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History rests on history in Biloxi, Mississippi

By Leigh Coleman
Biloxi, Mississippi (AP) July 2010

In a heavy rain, ancient pieces of Native American pottery shards still sometimes surface at the ultra-modern beachfront facility designed by Frank Gehry for the Ohr-O’Keefe Museum of Art in Biloxi.

Most are small, about the size of a thumbnail, but, “It’s a tiny piece of history that remains with us,” says Denny Mecham, museum executive director.

The shards tell her that “across the coast and inland as well, Native Americans used the same clay as George Ohr did.”

Pieces of pottery and skeletal parts dating back centuries have long been found on the 4-acre property, which was once called the “Harvey Site” after the family who lived there prior to Hurricane Camille in 1969.

Artifacts were found scattered throughout the site about three feet below the surface.

Mecham said an environmental review using radar was done in 2000 to thoroughly understand what was there before the museum could be built.

The survey determined everything there was too disturbed by neighborhood construction and past storms for any significance, said Jay Milner, facility supervisor and resident potter.

“It is exciting to see remnants of the past under this museum of history,” Milner said, “To me, they almost seem like tiny treasures, because they are remnants of how pottery was made in this area.”

He said the biggest piece he has found was about 2 inches. He has found Native American arrowheads, clay pieces of ceremonial pottery and some fragments that were possibly molded for cooking. Some pieces have color, some are coiled and others are smooth and undecorated.

He said he has stored a box of the ancient pieces for safekeeping.

Historian Dale Greenwell of D’Iberville directed the archaeological work at the Harvey Site in the early 1970s. He is a former anthropology instructor at USM Gulf Park, has directed an archaeology research team for a dozen years and has coordinated nearly 50 archaeological projects on the coast.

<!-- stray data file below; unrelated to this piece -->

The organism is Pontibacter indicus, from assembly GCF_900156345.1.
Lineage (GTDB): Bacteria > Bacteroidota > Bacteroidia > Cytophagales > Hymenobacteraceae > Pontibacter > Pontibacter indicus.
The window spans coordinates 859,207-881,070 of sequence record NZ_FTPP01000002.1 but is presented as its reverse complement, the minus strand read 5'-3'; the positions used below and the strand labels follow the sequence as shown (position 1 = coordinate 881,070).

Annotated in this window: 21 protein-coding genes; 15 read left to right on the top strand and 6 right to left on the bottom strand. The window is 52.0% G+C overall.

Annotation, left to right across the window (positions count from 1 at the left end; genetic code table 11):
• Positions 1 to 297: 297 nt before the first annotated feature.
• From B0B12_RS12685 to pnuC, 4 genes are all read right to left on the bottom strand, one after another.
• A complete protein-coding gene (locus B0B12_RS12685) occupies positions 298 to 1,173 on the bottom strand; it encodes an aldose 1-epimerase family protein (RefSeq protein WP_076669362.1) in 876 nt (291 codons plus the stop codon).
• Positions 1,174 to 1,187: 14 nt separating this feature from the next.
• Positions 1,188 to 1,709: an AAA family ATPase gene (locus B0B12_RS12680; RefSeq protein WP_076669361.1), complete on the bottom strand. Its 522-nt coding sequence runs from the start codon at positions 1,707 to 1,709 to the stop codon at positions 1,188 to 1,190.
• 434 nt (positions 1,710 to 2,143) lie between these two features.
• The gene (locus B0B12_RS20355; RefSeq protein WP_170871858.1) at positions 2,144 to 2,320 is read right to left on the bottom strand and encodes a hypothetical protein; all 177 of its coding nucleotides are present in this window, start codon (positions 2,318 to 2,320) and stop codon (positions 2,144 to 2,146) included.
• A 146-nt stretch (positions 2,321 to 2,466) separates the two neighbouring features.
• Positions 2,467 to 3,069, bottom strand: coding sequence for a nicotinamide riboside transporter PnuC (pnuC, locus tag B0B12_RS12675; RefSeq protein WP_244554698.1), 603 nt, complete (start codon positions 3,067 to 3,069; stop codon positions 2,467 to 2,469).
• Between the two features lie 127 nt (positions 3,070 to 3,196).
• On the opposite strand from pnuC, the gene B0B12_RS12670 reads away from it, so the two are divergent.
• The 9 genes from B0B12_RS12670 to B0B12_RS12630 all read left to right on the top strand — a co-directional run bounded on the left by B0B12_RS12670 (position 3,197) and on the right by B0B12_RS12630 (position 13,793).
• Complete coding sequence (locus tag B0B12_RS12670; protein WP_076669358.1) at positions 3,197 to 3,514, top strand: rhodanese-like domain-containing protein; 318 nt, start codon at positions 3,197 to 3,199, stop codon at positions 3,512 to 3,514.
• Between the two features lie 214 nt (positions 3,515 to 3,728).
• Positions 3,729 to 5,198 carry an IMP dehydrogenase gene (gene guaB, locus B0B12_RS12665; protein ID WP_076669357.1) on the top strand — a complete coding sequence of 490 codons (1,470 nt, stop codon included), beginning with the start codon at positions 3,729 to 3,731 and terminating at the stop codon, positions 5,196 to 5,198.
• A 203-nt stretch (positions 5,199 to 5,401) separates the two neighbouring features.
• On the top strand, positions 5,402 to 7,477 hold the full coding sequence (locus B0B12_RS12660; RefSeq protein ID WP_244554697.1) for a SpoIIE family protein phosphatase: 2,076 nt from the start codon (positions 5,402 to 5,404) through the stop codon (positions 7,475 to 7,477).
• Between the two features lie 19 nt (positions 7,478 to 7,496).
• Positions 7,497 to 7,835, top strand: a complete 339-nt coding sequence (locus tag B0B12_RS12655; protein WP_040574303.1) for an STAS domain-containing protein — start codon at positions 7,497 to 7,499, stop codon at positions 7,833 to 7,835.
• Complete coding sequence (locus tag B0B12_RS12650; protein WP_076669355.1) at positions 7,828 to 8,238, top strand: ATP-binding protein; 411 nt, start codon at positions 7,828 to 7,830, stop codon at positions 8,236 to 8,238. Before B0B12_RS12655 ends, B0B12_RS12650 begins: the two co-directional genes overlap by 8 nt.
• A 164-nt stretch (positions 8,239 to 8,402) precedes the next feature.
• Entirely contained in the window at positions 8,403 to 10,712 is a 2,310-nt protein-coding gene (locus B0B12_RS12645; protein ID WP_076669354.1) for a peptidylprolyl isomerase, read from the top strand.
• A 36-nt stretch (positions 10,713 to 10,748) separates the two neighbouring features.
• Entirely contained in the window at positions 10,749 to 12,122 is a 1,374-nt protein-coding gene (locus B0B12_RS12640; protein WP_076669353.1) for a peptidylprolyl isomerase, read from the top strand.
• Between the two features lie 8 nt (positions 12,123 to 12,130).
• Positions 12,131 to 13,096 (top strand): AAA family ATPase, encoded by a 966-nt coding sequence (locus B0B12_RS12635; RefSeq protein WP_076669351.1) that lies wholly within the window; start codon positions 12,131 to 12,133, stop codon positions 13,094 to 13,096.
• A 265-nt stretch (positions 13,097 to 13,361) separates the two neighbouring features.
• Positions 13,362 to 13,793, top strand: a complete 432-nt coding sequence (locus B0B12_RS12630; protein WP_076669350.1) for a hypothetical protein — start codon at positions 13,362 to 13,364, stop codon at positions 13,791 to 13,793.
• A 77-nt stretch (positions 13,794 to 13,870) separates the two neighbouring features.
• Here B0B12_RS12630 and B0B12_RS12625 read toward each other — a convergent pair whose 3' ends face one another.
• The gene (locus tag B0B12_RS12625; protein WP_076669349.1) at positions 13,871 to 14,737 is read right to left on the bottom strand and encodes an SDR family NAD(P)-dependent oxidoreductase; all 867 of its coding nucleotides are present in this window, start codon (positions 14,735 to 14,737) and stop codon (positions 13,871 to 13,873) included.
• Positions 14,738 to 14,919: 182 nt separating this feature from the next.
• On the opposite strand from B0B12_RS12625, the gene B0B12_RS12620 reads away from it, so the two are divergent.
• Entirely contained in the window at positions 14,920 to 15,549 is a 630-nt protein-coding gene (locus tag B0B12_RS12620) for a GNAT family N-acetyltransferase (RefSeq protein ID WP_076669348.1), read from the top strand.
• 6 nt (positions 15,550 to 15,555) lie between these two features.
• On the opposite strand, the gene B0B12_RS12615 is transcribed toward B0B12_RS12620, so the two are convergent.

Greenwell said he and a team of archeologists determined that the Native American artifacts were not from the Biloxi Indians, but from tribes from hundreds of years earlier.

The archaeology reports say the Harvey site was first occupied about 2,000 years ago, then substantially about 1,600 years ago.

“Therefore, these Native American tribes were at what is now called the Harvey Site a dozen centuries before the Biloxi tribes entered the coastal area,” Greenwell said.

Greenwell’s team consisted of archaeology undergrad and graduate students from the University of Southern Mississippi.

The city of Biloxi later provided a $1,250 grant for additional work.

“When we first discovered something at the site it was when a bulldozer removed most of the shell cap or middens left by prehistoric people more than 1,500 years ago,” Greenwell said.

“We kept digging and found in the lowest level evidence of structures, or lodgings, that was about 2,000 years old.”

Greenwell said the team also found two burial areas and more than 10 skeletons.

“The volume of debris, broken ceramics and food remains were quite numerous and very significant,” Greenwell said. “We thought the site would perhaps be preserved but that did not happen. Subsequent archaeological tests, which were limited, did not confirm the significance.”

Greenwell has written more than 100 pages documenting the find and passed on to the Mississippi Department of Archives and History.

“In the mass burial many bones were missing, suggesting the initial burials were elsewhere, perhaps off the ground,” Greenwell said. “The skeletal parts were later removed from somewhere and carried to Harvey for final burial. That suggests Harvey was more important than a ‘camp.”’

He said the occupation and burials are from the Marksville Period (around A.D. 300-400) of the Woodland Cultural Tradition.

The Ohr-O’Keefe Museum of Art honors the exuberantly creative Mississippi master potter George E. Ohr (1857-1918), and its new campus is scheduled to open in November.

Mecham keeps a few of the clay artifacts in her office and says they fascinate her every time she holds them in her hand.

“It is so appropriate that we find something this significant and historical under the place where George Ohr’s life and art will be on display,” Mecham said. “I think he would have really thought this was something amazing.”